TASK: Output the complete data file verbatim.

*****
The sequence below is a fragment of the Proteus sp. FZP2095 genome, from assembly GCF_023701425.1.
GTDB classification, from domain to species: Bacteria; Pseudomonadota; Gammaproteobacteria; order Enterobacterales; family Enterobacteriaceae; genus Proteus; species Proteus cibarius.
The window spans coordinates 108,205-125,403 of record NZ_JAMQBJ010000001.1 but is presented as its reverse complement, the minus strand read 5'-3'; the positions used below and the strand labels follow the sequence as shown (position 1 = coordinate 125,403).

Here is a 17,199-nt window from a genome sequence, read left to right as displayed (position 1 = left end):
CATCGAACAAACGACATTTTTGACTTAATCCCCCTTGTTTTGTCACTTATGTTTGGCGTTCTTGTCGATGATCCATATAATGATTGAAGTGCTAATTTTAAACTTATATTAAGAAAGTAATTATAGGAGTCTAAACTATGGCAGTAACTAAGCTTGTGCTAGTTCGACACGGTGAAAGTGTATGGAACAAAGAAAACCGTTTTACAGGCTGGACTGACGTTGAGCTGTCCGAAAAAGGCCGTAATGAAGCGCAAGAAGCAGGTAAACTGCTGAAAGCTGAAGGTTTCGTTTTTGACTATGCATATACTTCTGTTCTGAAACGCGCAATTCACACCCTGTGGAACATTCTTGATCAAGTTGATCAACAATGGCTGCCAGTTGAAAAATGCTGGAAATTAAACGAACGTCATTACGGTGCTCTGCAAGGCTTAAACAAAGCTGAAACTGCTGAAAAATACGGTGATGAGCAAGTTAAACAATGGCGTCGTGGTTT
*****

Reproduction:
The sequence below is a fragment of the Proteus sp. FZP2095 genome, from assembly GCF_023701425.1.
GTDB classification, from domain to species: Bacteria; Pseudomonadota; Gammaproteobacteria; order Enterobacterales; family Enterobacteriaceae; genus Proteus; species Proteus cibarius.
The window spans coordinates 108,205-125,403 of record NZ_JAMQBJ010000001.1 but is presented as its reverse complement, the minus strand read 5'-3'; the positions used below and the strand labels follow the sequence as shown (position 1 = coordinate 125,403).

Here is a 17,199-nt window from a genome sequence, read left to right as displayed (position 1 = left end):
CATCGAACAAACGACATTTTTGACTTAATCCCCCTTGTTTTGTCACTTATGTTTGGCGTTCTTGTCGATGATCCATATAATGATTGAAGTGCTAATTTTAAACTTATATTAAGAAAGTAATTATAGGAGTCTAAACTATGGCAGTAACTAAGCTTGTGCTAGTTCGACACGGTGAAAGTGTATGGAACAAAGAAAACCGTTTTACAGGCTGGACTGACGTTGAGCTGTCCGAAAAAGGCCGTAATGAAGCGCAAGAAGCAGGTAAACTGCTGAAAGCTGAAGGTTTCGTTTTTGACTATGCATATACTTCTGTTCTGAAACGCGCAATTCACACCCTGTGGAACATTCTTGATCAAGTTGATCAACAATGGCTGCCAGTTGAAAAATGCTGGAAATTAAACGAACGTCATTACGGTGCTCTGCAAGGCTTAAACAAAGCTGAAACTGCTGAAAAATACGGTGATGAGCAAGTTAAACAATGGCGTCGTGGTTT